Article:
And to top it all off, credit cards are rarely linked to your checking or savings accounts, which helps protect your money from thieves and fraudsters.

At the same time, the easy access to funds can create the temptation to overspend. Because you’re not using your own money to make credit card purchases, you can get detached from your spending. Before you realize it, you could be mired in credit card debt that damages your credit score and can take years to pay off.

Choosing a bank 

When deciding which credit card to choose, it’s usually a good idea to do some research on the history and profile of the bank that issues it. This helps you know if the bank is aligned with your interests and values.

Understanding a bank’s investments

Banks are profit-driven institutions that make investments in businesses and commodities they deem lucrative. Depending on their values, they may offer loans to fossil fuel companies or renewable energy startups. Knowing a bank’s business priorities can help you as a consumer select one that’s most aligned with your interests and values.

You can find out more about a bank’s investments by going through their annual reports, investment portfolios, and web pages. External auditors and research organizations can also provide detailed information about a bank’s business practices. The Banking on Climate Change report, written by the Rainforest Action Network and its partners, for example, highlights the environmentally damaging activities financed by banks.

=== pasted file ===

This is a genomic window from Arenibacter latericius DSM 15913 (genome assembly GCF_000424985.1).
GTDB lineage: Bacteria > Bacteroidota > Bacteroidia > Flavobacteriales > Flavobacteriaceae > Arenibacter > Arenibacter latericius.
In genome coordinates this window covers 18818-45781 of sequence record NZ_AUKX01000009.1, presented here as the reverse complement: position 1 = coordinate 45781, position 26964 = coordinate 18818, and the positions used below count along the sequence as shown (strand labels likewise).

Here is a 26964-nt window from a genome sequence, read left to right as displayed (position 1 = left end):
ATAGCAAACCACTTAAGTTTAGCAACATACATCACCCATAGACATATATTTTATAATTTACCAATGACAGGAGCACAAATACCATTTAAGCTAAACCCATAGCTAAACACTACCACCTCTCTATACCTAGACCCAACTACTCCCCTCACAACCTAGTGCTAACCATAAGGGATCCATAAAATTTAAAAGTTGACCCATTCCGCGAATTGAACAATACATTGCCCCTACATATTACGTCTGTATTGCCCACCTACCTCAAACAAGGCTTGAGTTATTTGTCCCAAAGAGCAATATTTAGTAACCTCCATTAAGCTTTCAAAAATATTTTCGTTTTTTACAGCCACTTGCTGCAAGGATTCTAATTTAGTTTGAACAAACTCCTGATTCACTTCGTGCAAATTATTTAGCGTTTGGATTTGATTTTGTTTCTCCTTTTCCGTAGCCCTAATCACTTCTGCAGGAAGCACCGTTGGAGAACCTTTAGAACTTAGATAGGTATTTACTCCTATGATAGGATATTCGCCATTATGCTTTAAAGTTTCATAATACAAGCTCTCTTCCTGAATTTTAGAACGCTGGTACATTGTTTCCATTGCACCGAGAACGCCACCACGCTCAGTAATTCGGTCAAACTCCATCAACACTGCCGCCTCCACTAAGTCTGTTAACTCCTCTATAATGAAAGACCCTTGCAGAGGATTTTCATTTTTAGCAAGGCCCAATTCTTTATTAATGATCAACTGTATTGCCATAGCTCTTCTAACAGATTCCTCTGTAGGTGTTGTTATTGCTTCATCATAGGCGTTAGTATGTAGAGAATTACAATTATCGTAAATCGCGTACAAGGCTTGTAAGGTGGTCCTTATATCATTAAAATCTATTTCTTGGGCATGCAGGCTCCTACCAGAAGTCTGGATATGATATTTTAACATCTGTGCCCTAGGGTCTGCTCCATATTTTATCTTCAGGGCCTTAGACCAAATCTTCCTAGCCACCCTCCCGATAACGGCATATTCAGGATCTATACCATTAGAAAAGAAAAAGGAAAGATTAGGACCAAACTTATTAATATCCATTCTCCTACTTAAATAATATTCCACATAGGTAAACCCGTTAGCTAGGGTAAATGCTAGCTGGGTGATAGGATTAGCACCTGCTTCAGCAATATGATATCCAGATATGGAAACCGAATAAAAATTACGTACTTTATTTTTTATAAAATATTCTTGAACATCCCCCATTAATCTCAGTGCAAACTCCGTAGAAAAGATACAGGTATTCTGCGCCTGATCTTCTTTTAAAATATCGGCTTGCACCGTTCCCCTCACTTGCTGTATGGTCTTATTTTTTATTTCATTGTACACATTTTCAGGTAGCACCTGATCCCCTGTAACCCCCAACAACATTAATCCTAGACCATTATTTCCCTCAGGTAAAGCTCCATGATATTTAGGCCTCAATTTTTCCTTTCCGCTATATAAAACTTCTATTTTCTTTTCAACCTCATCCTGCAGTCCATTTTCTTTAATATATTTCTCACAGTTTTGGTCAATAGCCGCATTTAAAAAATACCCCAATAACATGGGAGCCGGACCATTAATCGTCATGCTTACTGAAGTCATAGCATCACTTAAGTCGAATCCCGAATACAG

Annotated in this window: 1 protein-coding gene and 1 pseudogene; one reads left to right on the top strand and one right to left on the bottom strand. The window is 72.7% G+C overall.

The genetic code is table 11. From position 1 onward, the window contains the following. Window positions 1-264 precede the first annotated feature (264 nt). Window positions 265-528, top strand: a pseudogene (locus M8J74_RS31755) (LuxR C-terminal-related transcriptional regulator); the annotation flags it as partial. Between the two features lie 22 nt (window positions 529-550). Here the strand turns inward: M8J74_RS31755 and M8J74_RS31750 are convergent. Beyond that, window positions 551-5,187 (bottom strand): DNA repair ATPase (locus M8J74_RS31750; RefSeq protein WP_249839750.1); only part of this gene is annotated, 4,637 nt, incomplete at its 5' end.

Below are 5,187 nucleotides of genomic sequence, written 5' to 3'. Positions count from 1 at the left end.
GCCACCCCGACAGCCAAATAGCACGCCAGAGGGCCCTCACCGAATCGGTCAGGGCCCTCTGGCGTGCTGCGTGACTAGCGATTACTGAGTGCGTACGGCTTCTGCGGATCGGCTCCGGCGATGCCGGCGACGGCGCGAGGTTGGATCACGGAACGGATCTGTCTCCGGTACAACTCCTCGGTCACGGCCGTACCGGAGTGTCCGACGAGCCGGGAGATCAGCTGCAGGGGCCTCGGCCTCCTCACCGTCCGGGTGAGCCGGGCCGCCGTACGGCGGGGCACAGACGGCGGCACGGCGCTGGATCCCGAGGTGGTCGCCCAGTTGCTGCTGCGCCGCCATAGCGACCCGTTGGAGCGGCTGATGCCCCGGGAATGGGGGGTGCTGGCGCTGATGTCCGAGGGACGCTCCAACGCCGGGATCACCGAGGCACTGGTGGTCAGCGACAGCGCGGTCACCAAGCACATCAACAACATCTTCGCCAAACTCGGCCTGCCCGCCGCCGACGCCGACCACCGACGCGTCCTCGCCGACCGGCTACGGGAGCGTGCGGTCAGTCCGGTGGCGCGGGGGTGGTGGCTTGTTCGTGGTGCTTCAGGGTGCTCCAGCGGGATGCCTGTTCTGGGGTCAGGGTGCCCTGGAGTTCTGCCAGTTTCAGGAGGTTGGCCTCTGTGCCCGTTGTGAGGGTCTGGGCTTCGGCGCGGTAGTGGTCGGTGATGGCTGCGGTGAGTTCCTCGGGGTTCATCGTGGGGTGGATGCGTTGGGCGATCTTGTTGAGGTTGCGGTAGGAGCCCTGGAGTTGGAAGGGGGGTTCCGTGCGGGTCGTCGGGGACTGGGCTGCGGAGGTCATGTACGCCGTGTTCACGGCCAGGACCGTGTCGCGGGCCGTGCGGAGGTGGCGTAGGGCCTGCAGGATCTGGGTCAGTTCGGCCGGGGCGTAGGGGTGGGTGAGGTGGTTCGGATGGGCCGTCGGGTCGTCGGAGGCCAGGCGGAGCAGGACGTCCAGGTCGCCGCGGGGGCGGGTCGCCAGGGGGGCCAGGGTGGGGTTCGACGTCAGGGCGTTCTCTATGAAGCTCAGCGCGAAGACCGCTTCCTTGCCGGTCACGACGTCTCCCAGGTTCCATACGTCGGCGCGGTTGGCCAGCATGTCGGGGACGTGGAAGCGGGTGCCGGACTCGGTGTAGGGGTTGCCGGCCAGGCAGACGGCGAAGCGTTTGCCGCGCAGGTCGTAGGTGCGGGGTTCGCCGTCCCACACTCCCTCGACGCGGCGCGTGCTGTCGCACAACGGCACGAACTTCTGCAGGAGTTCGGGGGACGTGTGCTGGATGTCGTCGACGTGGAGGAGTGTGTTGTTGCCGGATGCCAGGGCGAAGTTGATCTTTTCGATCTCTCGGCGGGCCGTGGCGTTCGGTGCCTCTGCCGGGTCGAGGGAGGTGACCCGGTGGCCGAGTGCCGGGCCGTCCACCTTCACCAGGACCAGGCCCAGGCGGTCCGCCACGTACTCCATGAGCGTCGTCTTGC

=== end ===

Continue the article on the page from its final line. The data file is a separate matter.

Your personal motivations 

As you do your research, you may want to keep an eye out for credit cards offered by banks that are aligned with your values and personal motivations. There are plenty of sustainable banks and credit unions that offer credit cards with low fees and reasonable interest rates.

For environmentally-conscious consumers, finding a bank that doesn’t invest in fossil fuels can be an excellent way to further control the environmental impact of your money. Environmentally friendly banks make it their priority to support community development projects and invest in low-carbon businesses. 

They understand the importance of helping their customers build their wealth and provide the appropriate financial products and services necessary to make it happen. 

Applying for a card

The easiest way to apply for a credit card is to do it on the credit card issuer’s website. As you’ll be entering sensitive personal details, make sure that you have a secure connection to the website.

Credit card rewards 

Most credit card application landing pages will have a brief outline of the bonus offers, rewards, APRs, fees, and policies of the credit card being offered. Make sure to read them carefully, especially the rewards section, to determine whether the credit card can help you meet your lifestyle and financial goals.

Some credit cards offer cashback that can help you pay off your credit card balance while others give points that can be redeemed for travel perks. For example, you might want a credit card with 3% cashback on gas station purchases if you drive long distances to work every day.